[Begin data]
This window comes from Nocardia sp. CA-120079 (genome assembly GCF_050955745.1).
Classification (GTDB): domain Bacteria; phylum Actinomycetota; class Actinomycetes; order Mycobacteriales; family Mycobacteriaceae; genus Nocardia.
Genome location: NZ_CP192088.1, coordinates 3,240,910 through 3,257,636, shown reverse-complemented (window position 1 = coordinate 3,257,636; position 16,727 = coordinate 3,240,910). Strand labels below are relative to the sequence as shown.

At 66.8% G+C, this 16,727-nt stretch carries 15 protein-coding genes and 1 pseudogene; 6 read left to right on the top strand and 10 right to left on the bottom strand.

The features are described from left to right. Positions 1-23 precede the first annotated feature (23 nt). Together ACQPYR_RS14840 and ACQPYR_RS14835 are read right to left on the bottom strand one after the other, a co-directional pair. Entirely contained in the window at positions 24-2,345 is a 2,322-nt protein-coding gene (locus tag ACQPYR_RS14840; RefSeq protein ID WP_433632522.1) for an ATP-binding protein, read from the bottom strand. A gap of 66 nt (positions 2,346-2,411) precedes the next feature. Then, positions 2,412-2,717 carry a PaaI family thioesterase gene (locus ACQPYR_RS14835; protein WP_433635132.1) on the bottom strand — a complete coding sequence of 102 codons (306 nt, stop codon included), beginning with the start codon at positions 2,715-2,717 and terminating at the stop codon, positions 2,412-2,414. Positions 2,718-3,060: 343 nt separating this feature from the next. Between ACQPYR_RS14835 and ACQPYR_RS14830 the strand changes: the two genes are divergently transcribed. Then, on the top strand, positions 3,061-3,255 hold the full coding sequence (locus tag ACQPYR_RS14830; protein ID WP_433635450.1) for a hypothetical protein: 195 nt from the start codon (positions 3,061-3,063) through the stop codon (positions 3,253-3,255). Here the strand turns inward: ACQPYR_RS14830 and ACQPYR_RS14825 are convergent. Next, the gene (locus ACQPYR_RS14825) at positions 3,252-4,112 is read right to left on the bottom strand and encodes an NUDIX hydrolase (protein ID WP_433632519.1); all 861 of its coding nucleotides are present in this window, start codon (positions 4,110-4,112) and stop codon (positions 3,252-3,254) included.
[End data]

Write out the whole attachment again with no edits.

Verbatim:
This window comes from Nocardia sp. CA-120079 (genome assembly GCF_050955745.1).
Classification (GTDB): domain Bacteria; phylum Actinomycetota; class Actinomycetes; order Mycobacteriales; family Mycobacteriaceae; genus Nocardia.
Genome location: NZ_CP192088.1, coordinates 3,240,910 through 3,257,636, shown reverse-complemented (window position 1 = coordinate 3,257,636; position 16,727 = coordinate 3,240,910). Strand labels below are relative to the sequence as shown.

At 66.8% G+C, this 16,727-nt stretch carries 15 protein-coding genes and 1 pseudogene; 6 read left to right on the top strand and 10 right to left on the bottom strand.

The features are described from left to right. Positions 1-23 precede the first annotated feature (23 nt). Together ACQPYR_RS14840 and ACQPYR_RS14835 are read right to left on the bottom strand one after the other, a co-directional pair. Entirely contained in the window at positions 24-2,345 is a 2,322-nt protein-coding gene (locus tag ACQPYR_RS14840; RefSeq protein ID WP_433632522.1) for an ATP-binding protein, read from the bottom strand. A gap of 66 nt (positions 2,346-2,411) precedes the next feature. Then, positions 2,412-2,717 carry a PaaI family thioesterase gene (locus ACQPYR_RS14835; protein WP_433635132.1) on the bottom strand — a complete coding sequence of 102 codons (306 nt, stop codon included), beginning with the start codon at positions 2,715-2,717 and terminating at the stop codon, positions 2,412-2,414. Positions 2,718-3,060: 343 nt separating this feature from the next. Between ACQPYR_RS14835 and ACQPYR_RS14830 the strand changes: the two genes are divergently transcribed. Then, on the top strand, positions 3,061-3,255 hold the full coding sequence (locus tag ACQPYR_RS14830; protein ID WP_433635450.1) for a hypothetical protein: 195 nt from the start codon (positions 3,061-3,063) through the stop codon (positions 3,253-3,255). Here the strand turns inward: ACQPYR_RS14830 and ACQPYR_RS14825 are convergent. Next, the gene (locus ACQPYR_RS14825) at positions 3,252-4,112 is read right to left on the bottom strand and encodes an NUDIX hydrolase (protein ID WP_433632519.1); all 861 of its coding nucleotides are present in this window, start codon (positions 4,110-4,112) and stop codon (positions 3,252-3,254) included.